Newtown’s business community is relatively strong, but has plenty of room for improvement.
So said the town’s newly elected First Selectman Dan Rosenthal in a recent interview with the Business Journal. Having begun his term on Dec. 1, Rosenthal described his priorities as strategic planning, economic development and enhanced communications.
One way of accomplishing all three will be the establishment of Newtown’s first business council, he said. “I see it as consisting of eight to 10 local business owners, even those who may not live in Newtown, drawn from retail, restaurants, industrial, medical, and so on — something that can establish a friendly relationship with the business community and provide ideas that can flow back to the local government.”
Having already spoken with a number of businesses and the Chamber of Commerce, Rosenthal said he expected the council to be formed early in the new year. His own business resume includes six-plus years as the director of marketing and client service at Bronson Point Management in Fairfield and 10 years as director of client service at Pequot Capital Management in Westport.
Although he had positive words for the nine volunteer members of Newtown’s Economic Development Commission, Rosenthal said that establishing and maintaining a list of prospective companies to attract to the town is a high priority. “It’s through sales that you control your own destiny.”
Rosenthal said that commercial properties in Newtown account for less than 10 percent of its tax base. “It could be a lot better,” he said.
“I’m taking a significant number of meetings every month with businesses that are here and with some that may be looking to relocate here. That’s the only way we can change the dynamic and build out,” he said.
As a candidate for the town’s top office, “What I presented (during the campaign), and what I think helped get me elected, was trying to bring in new ideas to broaden Newtown and its appeal” to potential businesses and residents.
Rosenthal also expects to reach out to such bodies as the Bridgeport Regional Business Council, the Danbury Chamber of Commerce and others for input about what has worked for them. In addition, “We can work together instead of staying strictly within our borders” in trying to attract new companies, he said.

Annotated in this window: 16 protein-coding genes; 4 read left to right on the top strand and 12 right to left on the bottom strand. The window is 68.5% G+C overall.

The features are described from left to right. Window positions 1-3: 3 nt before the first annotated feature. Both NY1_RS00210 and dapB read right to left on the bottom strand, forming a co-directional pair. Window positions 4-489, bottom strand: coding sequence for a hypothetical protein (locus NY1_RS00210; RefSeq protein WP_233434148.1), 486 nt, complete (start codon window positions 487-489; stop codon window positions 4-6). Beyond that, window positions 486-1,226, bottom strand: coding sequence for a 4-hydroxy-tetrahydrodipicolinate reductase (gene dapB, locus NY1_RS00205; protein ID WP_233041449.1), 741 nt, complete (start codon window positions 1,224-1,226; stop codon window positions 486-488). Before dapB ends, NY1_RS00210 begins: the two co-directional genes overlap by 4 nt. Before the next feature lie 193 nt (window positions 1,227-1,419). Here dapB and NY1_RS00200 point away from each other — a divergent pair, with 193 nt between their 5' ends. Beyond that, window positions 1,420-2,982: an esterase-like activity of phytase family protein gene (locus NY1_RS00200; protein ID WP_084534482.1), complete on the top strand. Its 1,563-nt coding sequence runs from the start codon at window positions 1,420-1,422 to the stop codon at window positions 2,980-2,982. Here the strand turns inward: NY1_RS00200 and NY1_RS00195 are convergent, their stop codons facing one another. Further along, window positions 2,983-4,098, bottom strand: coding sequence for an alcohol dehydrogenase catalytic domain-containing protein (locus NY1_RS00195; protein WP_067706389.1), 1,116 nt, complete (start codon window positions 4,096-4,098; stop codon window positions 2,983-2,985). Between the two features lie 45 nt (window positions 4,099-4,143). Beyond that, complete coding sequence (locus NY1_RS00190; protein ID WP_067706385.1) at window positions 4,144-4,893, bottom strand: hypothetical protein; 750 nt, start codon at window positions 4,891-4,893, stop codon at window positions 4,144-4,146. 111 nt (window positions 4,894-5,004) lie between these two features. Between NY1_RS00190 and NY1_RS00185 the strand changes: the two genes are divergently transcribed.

One reality that Newtown will have to face is the rescission of state funds as a result of the new state budget. Although the town feared it would lose some $7 million to $10 million under Gov. Dannel Malloy’s original budget proposal, it will actually lose $500,000 under the compromise budget that was passed on Oct. 31.
“I’d rather not lose any money,” Rosenthal said, “but we didn’t fall off a cliff.” Nevertheless, he said, the state budget should serve as “a signpost that we need to wean ourselves off of state revenue.”
Thus the need to attract businesses and retain existing ones looms especially large, he said.
One large commercial development, the Village at Lexington Gardens — a 65,500-square-foot building complex at 32 Church Hill Road — is already filling up, with anchor tenant Dental Associates, Newtown Savings Bank and Avance Day Spa joined on Dec. 1 by the upscale Market Place Kitchen & Bar.
Commercial development once planned for the 185-acre Fairfield Hills campus — former home to a psychiatric hospital that closed in 1995 — may also get another look, Rosenthal said.
Having purchased the campus from the state in 2004, Newtown officials originally envisioned it as a mixed-use area and favored a 20-year lease plan for businesses there. When that concept stalled during the recession, a more community-oriented approach was undertaken.
The result is that Fairfield Hills is now the location of the Newtown Municipal Center, the town’s volunteer ambulance corps, a sports and exercise facility and a community center under construction, funded by a $10 million grant from General Electric and $5 million from the town. An additional $3 million senior center component is being covered by town bonding.
Also under discussion is a new police station, though whether that ends up in Fairfield Hills is yet to be determined.
“More attractive lease terms” than 20 years “could be a catalyst” in reviving the site’s commercial prospects, Rosenthal said.
The father of three, Rosenthal is the third member of his family to serve as Newtown first selectman. He follows his grandfather Jack, who held the office from 1976 to 1987, and father Herb, whose term lasted from 1997 to 2007.
From his grandfather, who died in 2013, Rosenthal said he learned about “the power of the job to help people,” recalling how as a child he’d frequently accompany his grandfather around town.
Rosenthal’s father, who also served as selectman for two years, “can be a great resource to me,” he added. “He took a very hands-off approach to my campaign — he didn’t push me towards it at all — but I know that he’s proud.”
Rosenthal took a sabbatical from Bronson Point Management in the middle of last year to spend time with his daughter, who will graduate from high school in the spring. When he thought about returning, he said, “I saw that there were many of the same issues there that I’d been facing when I left.” Instead, with the encouragement of friends and his wife, he decided to run for town office.
Asked whether one of his children might become a fourth generation to hold the office, he laughed. “We might consider counseling to get that thought out of them,” he said.
Nevertheless, Rosenthal said, he’d be proud if his children pursued public service as adults. It’s in the family: one of his brothers, John Rosenthal, was recently elected an alderman in Hudson in upstate New York.